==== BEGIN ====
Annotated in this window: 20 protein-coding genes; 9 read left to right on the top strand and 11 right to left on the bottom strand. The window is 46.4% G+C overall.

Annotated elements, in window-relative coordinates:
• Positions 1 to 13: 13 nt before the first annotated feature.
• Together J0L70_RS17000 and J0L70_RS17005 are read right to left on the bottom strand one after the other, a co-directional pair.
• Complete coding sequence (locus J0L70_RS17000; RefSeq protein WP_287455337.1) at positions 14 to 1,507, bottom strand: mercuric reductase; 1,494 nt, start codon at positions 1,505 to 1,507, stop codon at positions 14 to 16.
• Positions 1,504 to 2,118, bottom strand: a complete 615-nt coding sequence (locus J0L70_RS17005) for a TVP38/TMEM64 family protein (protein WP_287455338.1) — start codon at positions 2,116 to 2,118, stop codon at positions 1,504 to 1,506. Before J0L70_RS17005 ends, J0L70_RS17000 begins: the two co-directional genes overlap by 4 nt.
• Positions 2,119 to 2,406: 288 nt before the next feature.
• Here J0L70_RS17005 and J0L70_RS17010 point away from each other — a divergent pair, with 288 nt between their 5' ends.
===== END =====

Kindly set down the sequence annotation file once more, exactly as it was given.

Annotated in this window: 20 protein-coding genes; 9 read left to right on the top strand and 11 right to left on the bottom strand. The window is 46.4% G+C overall.

Annotated elements, in window-relative coordinates:
• Positions 1 to 13: 13 nt before the first annotated feature.
• Together J0L70_RS17000 and J0L70_RS17005 are read right to left on the bottom strand one after the other, a co-directional pair.
• Complete coding sequence (locus J0L70_RS17000; RefSeq protein WP_287455337.1) at positions 14 to 1,507, bottom strand: mercuric reductase; 1,494 nt, start codon at positions 1,505 to 1,507, stop codon at positions 14 to 16.
• Positions 1,504 to 2,118, bottom strand: a complete 615-nt coding sequence (locus J0L70_RS17005) for a TVP38/TMEM64 family protein (protein WP_287455338.1) — start codon at positions 2,116 to 2,118, stop codon at positions 1,504 to 1,506. Before J0L70_RS17005 ends, J0L70_RS17000 begins: the two co-directional genes overlap by 4 nt.
• Positions 2,119 to 2,406: 288 nt before the next feature.
• Here J0L70_RS17005 and J0L70_RS17010 point away from each other — a divergent pair, with 288 nt between their 5' ends.